And creating jobs is what we need to do. Until the fiscal cliff distracted us, we all understood that. Today, we have roughly 3.4 people competing for every available job in America. The unemployment rate is like a macroeconomic thermometer when it registers a high rate, it’s an indication that the deficit is too small.

So in our current circumstance a growing but fragile economy policymakers are wrong to focus on the fact that there is a deficit. It’s just a symptom. Instituting tax increases and spending cuts will pull the rug out from under consumers, thereby disrupting the income-sales-jobs relationship. Slashing trillions from the deficit will only depress spending for year to come, worsening unemployment and setting back economic growth.

Conveying this is an uphill battle. The public has been badly misinformed. We do not have a debt crisis, and our deficit is not a national disgrace. We are not at the mercy of the Chinese, and we’re in no danger of becoming Greece. That’s because the U.S. government is not like a household, or a private business, or a municipality, or a country in the Eurozone. Those entities are all users of currency; the U.S. government is an issuer of currency. It can never run out of its own money or face the kinds of problems we face when our books don’t balance.

The effort to balance the books that’s at the heart of the fiscal cliff is simply misguided. Instead of butting heads over whose taxes to raise and which programs to cut, lawmakers should be haggling over how to use the tool of a federal deficit to boost incomes, employment and growth. That’s the balancing act we need.

Stephanie Kelton is an associate professor of economics at the University of Missouri-Kansas City and the founder and editor of New Economic Perspectives. @deficitowl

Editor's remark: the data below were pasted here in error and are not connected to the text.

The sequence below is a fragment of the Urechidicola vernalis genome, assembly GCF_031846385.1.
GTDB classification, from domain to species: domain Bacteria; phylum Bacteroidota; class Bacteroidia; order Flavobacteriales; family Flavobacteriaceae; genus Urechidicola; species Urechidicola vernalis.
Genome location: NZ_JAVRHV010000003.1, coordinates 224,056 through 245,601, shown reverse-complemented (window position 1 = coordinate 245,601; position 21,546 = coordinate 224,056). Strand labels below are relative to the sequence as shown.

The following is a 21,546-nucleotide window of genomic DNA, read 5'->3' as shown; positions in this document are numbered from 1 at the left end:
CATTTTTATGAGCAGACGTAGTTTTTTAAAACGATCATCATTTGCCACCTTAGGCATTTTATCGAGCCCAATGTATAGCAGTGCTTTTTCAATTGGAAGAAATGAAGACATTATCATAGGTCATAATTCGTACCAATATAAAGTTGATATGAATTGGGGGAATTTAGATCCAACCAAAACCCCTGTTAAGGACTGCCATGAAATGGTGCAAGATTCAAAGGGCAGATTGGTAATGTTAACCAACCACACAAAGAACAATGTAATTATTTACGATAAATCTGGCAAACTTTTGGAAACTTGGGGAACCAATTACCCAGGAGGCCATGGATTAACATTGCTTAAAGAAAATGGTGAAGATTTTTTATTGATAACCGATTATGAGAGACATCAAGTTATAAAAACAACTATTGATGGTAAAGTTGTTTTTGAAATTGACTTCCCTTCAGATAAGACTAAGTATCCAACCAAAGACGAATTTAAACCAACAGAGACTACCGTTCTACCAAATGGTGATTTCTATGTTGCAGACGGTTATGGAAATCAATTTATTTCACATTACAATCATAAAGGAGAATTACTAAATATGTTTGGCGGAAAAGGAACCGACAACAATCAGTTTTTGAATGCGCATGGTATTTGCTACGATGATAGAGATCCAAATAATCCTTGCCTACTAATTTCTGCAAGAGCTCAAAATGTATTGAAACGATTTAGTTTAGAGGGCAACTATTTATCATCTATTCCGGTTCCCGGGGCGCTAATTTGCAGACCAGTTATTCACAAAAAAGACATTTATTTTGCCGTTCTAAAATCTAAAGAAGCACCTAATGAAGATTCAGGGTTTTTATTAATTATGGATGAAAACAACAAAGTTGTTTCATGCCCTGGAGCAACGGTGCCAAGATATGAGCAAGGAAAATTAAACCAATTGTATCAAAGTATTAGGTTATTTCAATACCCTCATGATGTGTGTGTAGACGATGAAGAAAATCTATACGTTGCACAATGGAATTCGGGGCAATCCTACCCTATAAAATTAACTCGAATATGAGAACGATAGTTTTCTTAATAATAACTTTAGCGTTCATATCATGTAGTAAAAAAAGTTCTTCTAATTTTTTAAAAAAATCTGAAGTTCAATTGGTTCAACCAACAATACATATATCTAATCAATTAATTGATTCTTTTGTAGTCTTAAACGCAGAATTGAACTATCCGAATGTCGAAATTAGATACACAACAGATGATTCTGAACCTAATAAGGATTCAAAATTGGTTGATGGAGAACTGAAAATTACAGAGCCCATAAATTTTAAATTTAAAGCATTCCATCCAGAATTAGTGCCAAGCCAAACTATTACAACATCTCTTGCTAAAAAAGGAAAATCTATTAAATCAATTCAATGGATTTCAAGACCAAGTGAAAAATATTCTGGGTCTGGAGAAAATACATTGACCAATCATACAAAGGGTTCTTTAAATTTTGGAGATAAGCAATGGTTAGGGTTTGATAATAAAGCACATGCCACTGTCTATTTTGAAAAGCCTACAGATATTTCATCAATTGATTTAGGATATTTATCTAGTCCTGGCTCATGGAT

Posted in Employment, Government Spending | 48 Comments »

Berlusconi comments

Posted by WARREN MOSLER on 20th December 2012

As if their problems end with lower borrowing costs.
No mention of needing to run much larger deficits:
Yesterday Berlusconi put it plainly and simply:

Berlusconi says Italy may be forced to leave the euro zone

Silvio Berlusconi said that Italy would be forced to leave the euro zone unless the ECB gets more powers to ensure lower borrowing costs. Berlusconi, who will again lead his People of Freedom party (PDL) in a national election, said that the ECB should become a lender of last resort for the currency bloc. “If Germany doesn’t accept that the ECB must be a real central bank, if interest rates don’t come down, we will be forced to leave the euro and return to our own currency in order to be competitive,” Berlusconi said.Berlusconi is already campaigning hard for the election with a spate of television interviews in an attempt to close the wide gap with the center-left Democratic Party which is polling at above 30 percent, some 14 points above the PDL.

Posted in ECB, EU | 58 Comments »

The Economics of Japan’s Lost Decades

Posted by WARREN MOSLER on 18th December 2012

The Economics of Japans Lost Decades

By: Tanweer Akram, PhD

Posted in Japan | 51 Comments »

Gas Prices Plunge to New 2012 Low

Posted by WARREN MOSLER on 18th December 2012

This has been helping the US economy some vs the cliff thing

Gas Prices Plunge to New 2012 Low

Posted in Comodities | 18 Comments »

Euro-Area Exports Decline

Posted by WARREN MOSLER on 17th December 2012

As previously discussed, the euro has a history of firming when a trade surplus develops, which works to contain net exports. Export friendly policy includes tight fiscal. And for all practical purposes a ‘sustainable’ trade surplus requires fx buying.

Japan is a recent example. When their dollar buying stopped a few years back the yen appreciated to the point where their trade surplus has faded. They are now looking at resuming (or may already have resumed?) fx purchases to reverse this effect.

Euro-Area Exports Decline for a Second Month Amid Recession

By Stefan Riecher

Dec 17 (Bloomberg) — Euro-area exports fell for a second month in October as the economy struggled to pull out of its second recession in four years.

Exports from the 17-nation currency bloc declined a seasonally adjusted 1.4 percent from September, when they fell 1.3 percent, the European Unions statistics office in Luxembourg said today. Imports rose 0.6 percent in October and the trade surplus narrowed to 7.9 billion euros ($10.4 billion) from a revised 11 billion euros in the previous month. Labor- cost growth accelerated to 2 percent in the third quarter from 1.9 percent in the prior three months, a separate report showed.

Posted in Currencies, trade | 17 Comments »

New High: 73% Say Government Should Cut Spending to Help Economy